The Soviets were for the first time no longer in control of their own destiny — the Hungarians had taken lead of the group and the Soviets could not directly take it back. They were now in a three-way tie for second place with Czechoslovakia. Hungary's defeat of Romania clinched the gold medal for the hosts, who were the only 6–1 team in the final round; the Soviets and Czechoslovakia both finished at 5–2, with Czechoslovakia taking the silver medal and the Soviet Union, three-time gold medal winners, finished with a bronze medal. Hungary Czechoslovakia Soviet Union Bulgaria Poland Italy Romania Yugoslavia France Finland Turkey England Austria Switzerland Luxembourg Sweden West Germany Denmark 1. Hungary: János Greminger, Tibor Mezőfi, László Tóth, Tibor Zsíros, László Bánhegyi, János Hódi, László Hódi, Pál Bogár, Péter Papp, János Simon, Tibor Czinkán, Tibor Cselkó, János Dallos, János Bencze 2. Czechoslovakia: Ivan Mrázek, Jiří Baumruk, Zdeněk Bobrovský, Miroslav Škeřik, Jan Kozák, Jaroslav Šíp, Radoslav Sís, Zdenĕk Rylich, Dušan Lukašik, Jaroslav Tetiva, Lubomír Kolář, Jiří Matoušek, Milan Merkl, Eugen Horniak 3.
Soviet Union: Otar Korkia, Anatoly Konev, Aleksandr Moiseyev, Mikhail Semyonov, Arkady Bochkaryov, Yuri Ozerov, Kazys Petkevičius, Algirdas Lauritėnas, Gunārs Siliņš, Vladimir Torban, Viktor Vlasov, Stasys Stonkus, Mart Laga, Lev Reshetnikov 4. Bulgaria: Georgi Panov, Viktor Radev, Ilija Mirchev, Vladimir Ganchev, Konstantin Totev, Tsvjatko Barchovski, Gencho Rashkov, Metodi Tomovski, Vasil Manchenko, Emanuil Gjaurov, Anton Kuzov, Todor Rajkov, Ljubomir Panov, Bobev 8. Yugoslavia: Bogdan Müller, Milutin Minja, Milan Bjegojević, Đorđe Andrijašević, Ladislav Demšar, Obren Popović, Đorđe Konjović, Jože Zupančič, Aleksandar Blašković, Ljubomir Katić, Vilmos Lóczi, Borislav Ćurčić FIBA Europe EuroBasket 1955 Eurobasket.com 1955 EChampionship Linguasport.com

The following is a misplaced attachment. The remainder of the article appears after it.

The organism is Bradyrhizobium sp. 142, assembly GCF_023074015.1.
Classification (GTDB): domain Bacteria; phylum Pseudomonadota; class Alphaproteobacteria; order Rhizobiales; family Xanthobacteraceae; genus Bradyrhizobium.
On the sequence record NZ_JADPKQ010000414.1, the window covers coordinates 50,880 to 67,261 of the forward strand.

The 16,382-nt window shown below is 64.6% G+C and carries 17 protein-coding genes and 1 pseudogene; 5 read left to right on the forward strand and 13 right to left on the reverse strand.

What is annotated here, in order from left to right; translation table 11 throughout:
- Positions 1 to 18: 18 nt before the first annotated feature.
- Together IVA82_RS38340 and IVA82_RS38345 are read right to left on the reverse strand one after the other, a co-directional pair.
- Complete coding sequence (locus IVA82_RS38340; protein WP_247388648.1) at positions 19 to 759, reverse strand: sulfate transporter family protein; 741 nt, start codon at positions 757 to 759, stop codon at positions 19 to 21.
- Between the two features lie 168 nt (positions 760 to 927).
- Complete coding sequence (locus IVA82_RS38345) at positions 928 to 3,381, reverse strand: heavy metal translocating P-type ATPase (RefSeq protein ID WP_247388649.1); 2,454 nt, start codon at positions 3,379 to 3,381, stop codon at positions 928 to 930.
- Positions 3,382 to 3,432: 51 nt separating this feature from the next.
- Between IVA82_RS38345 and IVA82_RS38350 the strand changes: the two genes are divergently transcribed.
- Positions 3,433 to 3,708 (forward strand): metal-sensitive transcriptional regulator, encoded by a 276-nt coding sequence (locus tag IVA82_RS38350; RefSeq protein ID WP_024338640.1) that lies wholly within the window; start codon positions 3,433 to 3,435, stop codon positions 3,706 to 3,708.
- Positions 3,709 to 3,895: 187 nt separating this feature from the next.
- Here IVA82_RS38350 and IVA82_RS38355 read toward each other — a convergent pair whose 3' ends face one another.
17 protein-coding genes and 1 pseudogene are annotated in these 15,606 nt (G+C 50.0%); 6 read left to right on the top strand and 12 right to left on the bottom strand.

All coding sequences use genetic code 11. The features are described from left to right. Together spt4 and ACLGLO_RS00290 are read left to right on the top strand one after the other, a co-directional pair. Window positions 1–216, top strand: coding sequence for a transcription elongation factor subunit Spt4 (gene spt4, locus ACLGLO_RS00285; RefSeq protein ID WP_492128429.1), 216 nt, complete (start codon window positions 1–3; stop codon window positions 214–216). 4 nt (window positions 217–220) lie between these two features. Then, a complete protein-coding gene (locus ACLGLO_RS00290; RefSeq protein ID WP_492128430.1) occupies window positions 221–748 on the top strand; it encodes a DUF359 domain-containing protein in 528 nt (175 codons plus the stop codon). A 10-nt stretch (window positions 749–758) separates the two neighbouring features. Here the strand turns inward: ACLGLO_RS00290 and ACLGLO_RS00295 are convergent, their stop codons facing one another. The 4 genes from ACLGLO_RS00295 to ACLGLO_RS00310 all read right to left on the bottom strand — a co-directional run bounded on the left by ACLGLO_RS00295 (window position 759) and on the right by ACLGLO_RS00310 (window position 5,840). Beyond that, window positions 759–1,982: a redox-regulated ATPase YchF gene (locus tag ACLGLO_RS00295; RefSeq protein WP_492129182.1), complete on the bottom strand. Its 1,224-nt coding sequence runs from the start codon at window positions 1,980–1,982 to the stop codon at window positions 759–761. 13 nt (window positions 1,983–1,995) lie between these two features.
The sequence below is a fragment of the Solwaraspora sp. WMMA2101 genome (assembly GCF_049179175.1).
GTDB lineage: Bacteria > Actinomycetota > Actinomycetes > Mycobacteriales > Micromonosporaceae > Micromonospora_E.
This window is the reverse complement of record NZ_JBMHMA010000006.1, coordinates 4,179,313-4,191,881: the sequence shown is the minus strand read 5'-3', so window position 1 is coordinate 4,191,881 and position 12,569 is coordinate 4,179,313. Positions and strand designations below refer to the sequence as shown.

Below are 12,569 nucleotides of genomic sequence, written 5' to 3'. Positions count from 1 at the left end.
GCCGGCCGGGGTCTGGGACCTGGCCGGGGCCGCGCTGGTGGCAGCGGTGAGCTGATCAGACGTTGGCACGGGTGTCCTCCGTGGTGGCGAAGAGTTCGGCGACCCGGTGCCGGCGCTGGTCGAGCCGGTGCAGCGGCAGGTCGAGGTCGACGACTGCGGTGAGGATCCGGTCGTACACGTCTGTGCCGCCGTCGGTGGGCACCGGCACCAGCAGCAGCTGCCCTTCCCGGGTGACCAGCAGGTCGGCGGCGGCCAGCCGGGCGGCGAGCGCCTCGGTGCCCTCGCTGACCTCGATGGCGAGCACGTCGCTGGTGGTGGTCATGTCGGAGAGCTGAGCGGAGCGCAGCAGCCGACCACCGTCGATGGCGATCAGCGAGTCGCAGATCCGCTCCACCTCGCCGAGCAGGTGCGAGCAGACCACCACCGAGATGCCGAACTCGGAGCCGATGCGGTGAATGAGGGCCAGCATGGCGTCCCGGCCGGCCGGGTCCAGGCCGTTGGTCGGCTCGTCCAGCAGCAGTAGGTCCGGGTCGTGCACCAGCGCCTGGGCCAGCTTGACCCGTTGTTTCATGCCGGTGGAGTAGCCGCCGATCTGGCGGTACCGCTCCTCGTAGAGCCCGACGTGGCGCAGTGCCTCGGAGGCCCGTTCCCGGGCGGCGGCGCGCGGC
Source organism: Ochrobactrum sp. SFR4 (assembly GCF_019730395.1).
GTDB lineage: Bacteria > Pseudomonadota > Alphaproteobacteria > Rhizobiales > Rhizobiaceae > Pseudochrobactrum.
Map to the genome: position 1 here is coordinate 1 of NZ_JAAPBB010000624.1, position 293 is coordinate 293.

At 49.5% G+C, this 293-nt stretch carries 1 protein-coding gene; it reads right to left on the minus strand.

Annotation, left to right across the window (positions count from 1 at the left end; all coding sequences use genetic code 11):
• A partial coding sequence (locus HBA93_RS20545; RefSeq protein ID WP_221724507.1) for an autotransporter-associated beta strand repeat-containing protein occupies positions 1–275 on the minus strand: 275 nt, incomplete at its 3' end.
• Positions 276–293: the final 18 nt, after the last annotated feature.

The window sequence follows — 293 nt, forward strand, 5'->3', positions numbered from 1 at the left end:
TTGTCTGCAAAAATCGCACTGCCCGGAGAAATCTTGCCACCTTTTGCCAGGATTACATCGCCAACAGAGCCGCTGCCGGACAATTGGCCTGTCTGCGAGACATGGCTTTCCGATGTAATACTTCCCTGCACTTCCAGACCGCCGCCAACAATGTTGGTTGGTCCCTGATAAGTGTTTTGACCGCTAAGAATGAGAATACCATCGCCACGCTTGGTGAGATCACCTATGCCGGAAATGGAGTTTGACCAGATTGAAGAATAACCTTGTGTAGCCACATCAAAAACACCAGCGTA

Basketball England is the governing body of the sport of basketball for England. The organisation operates the English Basketball League for both Men and Women, as well as the England national team; the organisation was involved in the establishment of the Great Britain team in December 2005, along with its compatriots – Basketball Scotland and Basketball Wales. Whilst the organisation governs the British Basketball League, the country's elite and only professional basketball league, they are not involved in the day-to-day running of the league, they offer the opportunity to play basketball. The organisation was founded in 1936, it is a non-profit organisation, an association of member clubs and players who elect an Executive Board to administer their affairs. The Executive Board employ a number of professional staff to enable it to undertake its duties and achieve its aims; the headquarters of the organisation is in Manchester. The logo changed in 2014. English Basketball League Official website